But what of the actual products on offer – the trends, the styles, the materials? Of the 3000 plus brands which exhibited, there were countless inspiring stands to peruse which always makes the event both an exciting and a daunting one. “Maison is always a great opportunity to get a comprehensive overview of the direction the industry is going in,” says Lucy Helmore, LuxDeco’s Head of Buying. “It was exciting to see the return to more traditional techniques like straw and wood marquetry but with a modern edge,” she reveals, “These techniques are so time consuming and require so much skill that, although the final product is absolutely beautiful, the customer hardly ever knows all the work that goes into it.”
Other key luxury trends from the event were mixed metals (imagine rose gold and copper, in their various finishes combined with nickel and steel), a surprising new take on pink (it’s not just for little girls anymore) and a touch of Japanese. “Petrified wood, crystal, shagreen and geological minerals are still sticking around,” Lucy explains, “and it seems that fun, bold patterns like chevrons are on the way out. Particularly in the luxury sector, emerald and royal blue were colours to pay attention to whilst horn and other natural textures were popular finishes.”
As the eyes and ears of the industry, Philippe similarly has a lot to say on the subject of luxury. “Luxury interior design is becoming more and more about high quality and not just spending money anymore,” the Communications Director explains, “People are losing interest in name brands and focus increasingly on the process and the quality of the products they buy. Today, the ultimate luxury is owning something unique and entirely customised.”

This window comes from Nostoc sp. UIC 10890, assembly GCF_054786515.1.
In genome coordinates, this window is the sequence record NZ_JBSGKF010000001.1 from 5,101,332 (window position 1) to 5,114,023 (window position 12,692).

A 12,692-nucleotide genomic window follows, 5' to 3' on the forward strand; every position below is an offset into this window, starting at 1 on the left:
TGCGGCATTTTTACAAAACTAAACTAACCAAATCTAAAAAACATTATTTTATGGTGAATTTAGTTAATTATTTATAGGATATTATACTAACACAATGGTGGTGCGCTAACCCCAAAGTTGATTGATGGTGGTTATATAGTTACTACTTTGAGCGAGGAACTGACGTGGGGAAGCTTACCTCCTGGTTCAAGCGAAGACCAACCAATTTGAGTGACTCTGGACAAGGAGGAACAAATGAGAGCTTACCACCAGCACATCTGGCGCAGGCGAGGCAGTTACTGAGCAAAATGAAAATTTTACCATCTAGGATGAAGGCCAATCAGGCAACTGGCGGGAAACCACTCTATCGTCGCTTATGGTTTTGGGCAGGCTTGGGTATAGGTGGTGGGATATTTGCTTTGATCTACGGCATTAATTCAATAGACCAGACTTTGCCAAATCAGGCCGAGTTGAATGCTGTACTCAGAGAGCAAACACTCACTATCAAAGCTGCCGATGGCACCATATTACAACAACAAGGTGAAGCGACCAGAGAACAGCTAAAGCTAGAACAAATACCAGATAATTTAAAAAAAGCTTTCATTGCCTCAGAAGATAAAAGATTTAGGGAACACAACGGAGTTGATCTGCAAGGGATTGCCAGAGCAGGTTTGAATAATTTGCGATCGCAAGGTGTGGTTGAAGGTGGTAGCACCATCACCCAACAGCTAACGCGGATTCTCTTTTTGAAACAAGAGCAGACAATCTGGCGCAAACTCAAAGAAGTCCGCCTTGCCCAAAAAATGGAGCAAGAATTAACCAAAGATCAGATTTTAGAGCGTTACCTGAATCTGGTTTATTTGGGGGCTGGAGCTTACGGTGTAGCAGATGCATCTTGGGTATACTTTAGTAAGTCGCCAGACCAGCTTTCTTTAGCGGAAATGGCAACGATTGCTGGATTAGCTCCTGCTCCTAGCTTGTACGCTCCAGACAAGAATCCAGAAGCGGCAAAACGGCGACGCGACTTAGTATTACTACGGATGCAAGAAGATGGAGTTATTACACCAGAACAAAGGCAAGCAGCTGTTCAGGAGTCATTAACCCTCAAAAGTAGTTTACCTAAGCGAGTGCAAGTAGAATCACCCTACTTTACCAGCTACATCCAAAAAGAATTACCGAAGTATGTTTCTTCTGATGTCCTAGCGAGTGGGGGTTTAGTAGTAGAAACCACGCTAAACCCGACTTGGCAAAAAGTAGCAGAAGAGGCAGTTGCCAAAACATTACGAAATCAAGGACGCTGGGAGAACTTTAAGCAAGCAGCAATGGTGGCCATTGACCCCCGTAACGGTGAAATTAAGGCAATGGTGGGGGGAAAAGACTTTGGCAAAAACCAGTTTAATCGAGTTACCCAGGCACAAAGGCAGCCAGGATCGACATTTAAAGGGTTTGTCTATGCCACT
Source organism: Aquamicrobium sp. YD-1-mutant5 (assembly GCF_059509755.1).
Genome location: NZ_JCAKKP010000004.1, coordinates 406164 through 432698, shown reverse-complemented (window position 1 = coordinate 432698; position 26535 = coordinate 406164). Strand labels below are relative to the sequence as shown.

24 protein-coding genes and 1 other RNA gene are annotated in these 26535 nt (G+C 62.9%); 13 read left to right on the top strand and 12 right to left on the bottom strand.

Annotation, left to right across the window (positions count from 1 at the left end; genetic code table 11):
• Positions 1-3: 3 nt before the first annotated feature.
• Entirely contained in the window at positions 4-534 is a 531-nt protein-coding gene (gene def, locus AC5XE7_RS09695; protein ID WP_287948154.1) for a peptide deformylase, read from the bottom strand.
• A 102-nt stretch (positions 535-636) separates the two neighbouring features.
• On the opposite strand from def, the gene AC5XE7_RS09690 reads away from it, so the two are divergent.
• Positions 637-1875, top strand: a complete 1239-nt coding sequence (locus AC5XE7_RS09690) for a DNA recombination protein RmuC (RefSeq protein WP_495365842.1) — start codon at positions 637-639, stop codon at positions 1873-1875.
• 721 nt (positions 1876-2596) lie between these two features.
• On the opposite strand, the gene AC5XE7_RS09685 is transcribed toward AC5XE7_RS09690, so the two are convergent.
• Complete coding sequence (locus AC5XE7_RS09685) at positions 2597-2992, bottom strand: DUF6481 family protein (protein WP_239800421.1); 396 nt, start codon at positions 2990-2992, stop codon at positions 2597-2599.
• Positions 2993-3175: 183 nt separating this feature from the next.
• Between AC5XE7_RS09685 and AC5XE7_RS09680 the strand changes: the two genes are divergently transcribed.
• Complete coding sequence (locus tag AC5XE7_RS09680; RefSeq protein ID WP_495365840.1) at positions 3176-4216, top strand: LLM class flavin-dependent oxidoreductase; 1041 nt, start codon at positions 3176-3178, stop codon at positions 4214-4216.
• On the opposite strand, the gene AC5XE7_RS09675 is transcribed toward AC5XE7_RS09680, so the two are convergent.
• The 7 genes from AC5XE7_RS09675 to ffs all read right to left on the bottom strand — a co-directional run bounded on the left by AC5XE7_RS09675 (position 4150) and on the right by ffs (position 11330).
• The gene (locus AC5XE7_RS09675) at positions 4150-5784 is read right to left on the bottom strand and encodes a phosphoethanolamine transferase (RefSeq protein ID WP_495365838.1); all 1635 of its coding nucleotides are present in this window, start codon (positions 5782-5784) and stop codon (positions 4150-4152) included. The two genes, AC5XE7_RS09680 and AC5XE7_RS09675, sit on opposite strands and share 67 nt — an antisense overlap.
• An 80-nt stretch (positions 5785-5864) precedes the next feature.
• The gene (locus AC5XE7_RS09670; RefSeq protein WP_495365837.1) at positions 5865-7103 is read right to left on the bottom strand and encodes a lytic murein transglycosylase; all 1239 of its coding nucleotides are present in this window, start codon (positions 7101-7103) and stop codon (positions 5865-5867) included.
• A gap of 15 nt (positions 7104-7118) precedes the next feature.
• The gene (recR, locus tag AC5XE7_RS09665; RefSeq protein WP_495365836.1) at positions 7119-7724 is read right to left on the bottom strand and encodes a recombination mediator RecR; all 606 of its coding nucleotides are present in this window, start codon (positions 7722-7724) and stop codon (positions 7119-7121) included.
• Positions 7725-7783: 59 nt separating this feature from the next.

It’s safe to say that it proved to be another successful and stylish event under the belt for the Maison family. “In twenty years of MAISON&OBJET, we have gathered 3,000 exhibitors twice a year encompassing all styles and product types, launched four shows dedicated to complementary house markets, created a Design Week in Paris, elected 60 Designers of the Year and highlighted 200 French and international Rising Talents,” Philippe understandably boasts.
So what does the next 20 look like for the worldwide fair? Having expanded last year to Asia (MAISON&OBJET Asia is held in Singapore in the second week of March), Maison is set to domineer square footage in yet another continent. May 2015 will see the debut of MAISON&OBJET Americas onto the global design scene. Coming via Miami, the fair seems destined to do to Miami what Maison has done to Paris. “It will bring together a selection of 200 brands representing the upscale spirit that was behind the success of… Paris,” the event’s organisers promise. Expanding to an even larger, captive audience (the website makes a lot of the potential of the continent’s 954 million inhabitants – a clear sign of the high expectations of success), indicates an evolving future for Maison. One which we can’t wait to witness.